See you soon as more UltraLight Startup events!


  2. Seph January 13, 2009 12:32 pm

    Josh – thanks for the good writeup

  3. Derek January 13, 2009 12:42 pm

    you are a machine.. keep it up and thanks for shout out. you should definitely be an entrepreneur

  4. Jennie B January 13, 2009 12:55 pm

    Great summary of the event. I’m sorry I missed
    your five-minute presentation. I’m curious what feedback the panel had. For all of us, figuring out a revenue strategy beyond display advertising will be key to our success — but
    the model also needs to suit the business.

  5. Graham Lawlor January 14, 2009 1:34 am

    Great work, as usual, Josh. Awesome description of the event. I love the photos (including the ones from the bar afterwards!) and the video (very nice of you to volunteer your own presentation, which was excellent).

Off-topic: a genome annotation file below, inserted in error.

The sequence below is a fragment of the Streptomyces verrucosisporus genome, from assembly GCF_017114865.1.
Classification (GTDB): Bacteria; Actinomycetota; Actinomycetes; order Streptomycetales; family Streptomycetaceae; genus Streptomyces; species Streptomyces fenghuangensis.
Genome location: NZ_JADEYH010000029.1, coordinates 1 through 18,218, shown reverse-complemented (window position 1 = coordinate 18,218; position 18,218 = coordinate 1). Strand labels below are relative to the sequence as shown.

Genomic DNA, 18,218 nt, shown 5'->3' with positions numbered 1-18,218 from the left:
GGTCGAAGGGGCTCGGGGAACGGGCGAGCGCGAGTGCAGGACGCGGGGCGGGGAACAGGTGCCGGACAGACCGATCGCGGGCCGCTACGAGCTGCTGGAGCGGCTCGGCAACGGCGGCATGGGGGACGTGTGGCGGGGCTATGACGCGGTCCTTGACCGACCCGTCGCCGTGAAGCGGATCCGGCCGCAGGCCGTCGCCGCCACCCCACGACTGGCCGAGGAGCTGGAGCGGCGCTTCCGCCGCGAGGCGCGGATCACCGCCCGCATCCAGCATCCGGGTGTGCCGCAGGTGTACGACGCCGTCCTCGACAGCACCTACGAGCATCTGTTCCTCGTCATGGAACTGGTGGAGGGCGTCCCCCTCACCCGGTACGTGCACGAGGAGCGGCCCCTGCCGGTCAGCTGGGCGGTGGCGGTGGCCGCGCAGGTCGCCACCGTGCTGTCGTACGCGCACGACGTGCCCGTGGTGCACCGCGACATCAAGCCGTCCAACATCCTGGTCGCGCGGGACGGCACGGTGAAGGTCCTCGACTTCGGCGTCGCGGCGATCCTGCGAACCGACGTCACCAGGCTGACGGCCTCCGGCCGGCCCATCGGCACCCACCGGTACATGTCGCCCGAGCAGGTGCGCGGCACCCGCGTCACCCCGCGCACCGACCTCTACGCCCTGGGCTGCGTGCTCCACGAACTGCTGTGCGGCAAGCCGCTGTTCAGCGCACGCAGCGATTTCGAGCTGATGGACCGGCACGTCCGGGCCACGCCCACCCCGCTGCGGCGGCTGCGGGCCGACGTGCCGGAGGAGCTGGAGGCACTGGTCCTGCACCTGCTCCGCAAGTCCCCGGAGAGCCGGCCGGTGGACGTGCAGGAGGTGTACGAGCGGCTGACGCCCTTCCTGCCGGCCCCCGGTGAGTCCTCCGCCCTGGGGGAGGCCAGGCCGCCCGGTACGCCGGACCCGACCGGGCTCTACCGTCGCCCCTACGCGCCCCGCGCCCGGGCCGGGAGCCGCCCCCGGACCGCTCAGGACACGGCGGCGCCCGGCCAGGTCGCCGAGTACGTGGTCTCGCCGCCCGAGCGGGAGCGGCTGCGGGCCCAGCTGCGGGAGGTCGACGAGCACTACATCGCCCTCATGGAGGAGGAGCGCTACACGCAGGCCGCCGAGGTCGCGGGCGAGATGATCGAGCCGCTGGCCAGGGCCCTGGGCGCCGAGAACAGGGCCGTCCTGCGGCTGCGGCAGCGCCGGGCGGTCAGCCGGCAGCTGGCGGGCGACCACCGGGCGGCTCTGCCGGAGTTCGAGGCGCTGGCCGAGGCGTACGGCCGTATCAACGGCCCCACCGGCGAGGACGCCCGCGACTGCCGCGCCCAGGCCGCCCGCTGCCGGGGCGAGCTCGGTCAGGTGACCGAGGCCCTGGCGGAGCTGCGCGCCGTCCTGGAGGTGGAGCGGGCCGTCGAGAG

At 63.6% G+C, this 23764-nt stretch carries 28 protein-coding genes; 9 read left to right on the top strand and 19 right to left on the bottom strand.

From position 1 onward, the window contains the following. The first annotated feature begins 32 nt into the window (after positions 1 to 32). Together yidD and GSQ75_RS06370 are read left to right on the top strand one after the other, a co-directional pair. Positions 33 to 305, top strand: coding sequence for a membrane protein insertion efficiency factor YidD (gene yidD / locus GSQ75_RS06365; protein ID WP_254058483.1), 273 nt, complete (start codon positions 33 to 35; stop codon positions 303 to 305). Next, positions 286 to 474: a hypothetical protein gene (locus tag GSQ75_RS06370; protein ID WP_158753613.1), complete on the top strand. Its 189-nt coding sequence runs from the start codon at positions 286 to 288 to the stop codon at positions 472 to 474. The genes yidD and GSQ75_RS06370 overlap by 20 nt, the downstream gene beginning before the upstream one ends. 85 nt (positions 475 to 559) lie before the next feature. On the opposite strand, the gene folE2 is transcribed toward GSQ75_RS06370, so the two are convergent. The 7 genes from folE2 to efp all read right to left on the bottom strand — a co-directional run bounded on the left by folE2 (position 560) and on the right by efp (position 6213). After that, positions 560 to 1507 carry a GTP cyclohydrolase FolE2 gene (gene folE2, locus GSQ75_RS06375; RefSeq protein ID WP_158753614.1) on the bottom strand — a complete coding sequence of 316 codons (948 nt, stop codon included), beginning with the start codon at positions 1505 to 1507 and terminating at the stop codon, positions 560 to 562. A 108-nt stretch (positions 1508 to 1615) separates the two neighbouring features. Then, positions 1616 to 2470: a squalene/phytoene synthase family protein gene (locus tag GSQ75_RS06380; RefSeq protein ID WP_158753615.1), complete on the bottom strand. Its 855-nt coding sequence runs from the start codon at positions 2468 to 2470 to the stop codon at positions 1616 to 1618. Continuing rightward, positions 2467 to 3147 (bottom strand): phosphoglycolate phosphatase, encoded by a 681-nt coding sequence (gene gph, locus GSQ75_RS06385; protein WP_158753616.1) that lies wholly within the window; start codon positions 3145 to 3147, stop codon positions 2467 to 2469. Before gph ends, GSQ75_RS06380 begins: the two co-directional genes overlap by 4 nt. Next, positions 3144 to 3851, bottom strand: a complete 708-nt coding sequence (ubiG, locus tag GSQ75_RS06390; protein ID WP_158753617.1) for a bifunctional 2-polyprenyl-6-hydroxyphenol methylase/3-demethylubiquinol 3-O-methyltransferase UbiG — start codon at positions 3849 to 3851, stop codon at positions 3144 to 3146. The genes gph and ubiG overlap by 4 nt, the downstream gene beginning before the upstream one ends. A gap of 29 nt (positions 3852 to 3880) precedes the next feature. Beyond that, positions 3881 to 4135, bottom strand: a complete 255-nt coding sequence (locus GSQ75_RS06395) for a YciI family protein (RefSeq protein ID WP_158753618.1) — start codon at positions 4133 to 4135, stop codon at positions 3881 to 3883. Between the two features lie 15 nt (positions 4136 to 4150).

Keep up the great work. We are privileged to have you as a member of the group!


  6. John Stacey January 15, 2009 6:20 pm

    Hi Josh,

    I loved the RezRedo idea and I have a related idea to openly share with you guys. Not sure regarding the legal details that would need to be worked out to execute this idea — nor the size or source from which you access your current resume data for RezRedo.

    So you know how sites like indeed and simplyhired ‘scrape’ job reqs. How about a site that scrapes resumes — to create a mega database to be used by recruiters and hiring managers (including your current resume database as one of the scraped resume sources)? Is that ridiculous? Yes and no.